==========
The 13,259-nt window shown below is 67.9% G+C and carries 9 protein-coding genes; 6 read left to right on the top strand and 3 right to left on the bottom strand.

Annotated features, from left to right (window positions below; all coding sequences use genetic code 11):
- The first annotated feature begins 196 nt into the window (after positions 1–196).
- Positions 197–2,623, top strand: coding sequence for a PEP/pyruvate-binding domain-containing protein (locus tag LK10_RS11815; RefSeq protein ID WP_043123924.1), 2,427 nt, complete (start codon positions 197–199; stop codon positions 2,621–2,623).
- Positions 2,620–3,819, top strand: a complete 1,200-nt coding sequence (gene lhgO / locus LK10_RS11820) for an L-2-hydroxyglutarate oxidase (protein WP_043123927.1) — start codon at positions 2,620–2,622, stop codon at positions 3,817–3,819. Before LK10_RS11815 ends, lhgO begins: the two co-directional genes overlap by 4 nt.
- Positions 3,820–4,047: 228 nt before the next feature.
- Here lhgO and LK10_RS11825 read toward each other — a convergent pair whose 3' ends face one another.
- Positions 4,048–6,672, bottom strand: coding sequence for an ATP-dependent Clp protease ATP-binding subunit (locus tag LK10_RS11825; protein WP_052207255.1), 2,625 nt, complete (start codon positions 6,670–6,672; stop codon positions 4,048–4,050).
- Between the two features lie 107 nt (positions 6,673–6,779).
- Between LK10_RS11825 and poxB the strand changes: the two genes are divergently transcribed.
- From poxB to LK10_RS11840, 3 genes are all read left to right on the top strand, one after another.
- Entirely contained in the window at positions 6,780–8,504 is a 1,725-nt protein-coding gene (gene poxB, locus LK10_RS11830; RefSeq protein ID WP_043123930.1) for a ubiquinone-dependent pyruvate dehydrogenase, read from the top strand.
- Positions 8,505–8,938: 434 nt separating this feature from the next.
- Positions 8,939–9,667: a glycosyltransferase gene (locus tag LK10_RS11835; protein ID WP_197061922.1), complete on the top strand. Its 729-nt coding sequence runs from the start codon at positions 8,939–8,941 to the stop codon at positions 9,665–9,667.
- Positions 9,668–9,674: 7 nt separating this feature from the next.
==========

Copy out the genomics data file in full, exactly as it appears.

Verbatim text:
The 13,259-nt window shown below is 67.9% G+C and carries 9 protein-coding genes; 6 read left to right on the top strand and 3 right to left on the bottom strand.

Annotated features, from left to right (window positions below; all coding sequences use genetic code 11):
- The first annotated feature begins 196 nt into the window (after positions 1–196).
- Positions 197–2,623, top strand: coding sequence for a PEP/pyruvate-binding domain-containing protein (locus tag LK10_RS11815; RefSeq protein ID WP_043123924.1), 2,427 nt, complete (start codon positions 197–199; stop codon positions 2,621–2,623).
- Positions 2,620–3,819, top strand: a complete 1,200-nt coding sequence (gene lhgO / locus LK10_RS11820) for an L-2-hydroxyglutarate oxidase (protein WP_043123927.1) — start codon at positions 2,620–2,622, stop codon at positions 3,817–3,819. Before LK10_RS11815 ends, lhgO begins: the two co-directional genes overlap by 4 nt.
- Positions 3,820–4,047: 228 nt before the next feature.
- Here lhgO and LK10_RS11825 read toward each other — a convergent pair whose 3' ends face one another.
- Positions 4,048–6,672, bottom strand: coding sequence for an ATP-dependent Clp protease ATP-binding subunit (locus tag LK10_RS11825; protein WP_052207255.1), 2,625 nt, complete (start codon positions 6,670–6,672; stop codon positions 4,048–4,050).
- Between the two features lie 107 nt (positions 6,673–6,779).
- Between LK10_RS11825 and poxB the strand changes: the two genes are divergently transcribed.
- From poxB to LK10_RS11840, 3 genes are all read left to right on the top strand, one after another.
- Entirely contained in the window at positions 6,780–8,504 is a 1,725-nt protein-coding gene (gene poxB, locus LK10_RS11830; RefSeq protein ID WP_043123930.1) for a ubiquinone-dependent pyruvate dehydrogenase, read from the top strand.
- Positions 8,505–8,938: 434 nt separating this feature from the next.
- Positions 8,939–9,667: a glycosyltransferase gene (locus tag LK10_RS11835; protein ID WP_197061922.1), complete on the top strand. Its 729-nt coding sequence runs from the start codon at positions 8,939–8,941 to the stop codon at positions 9,665–9,667.
- Positions 9,668–9,674: 7 nt separating this feature from the next.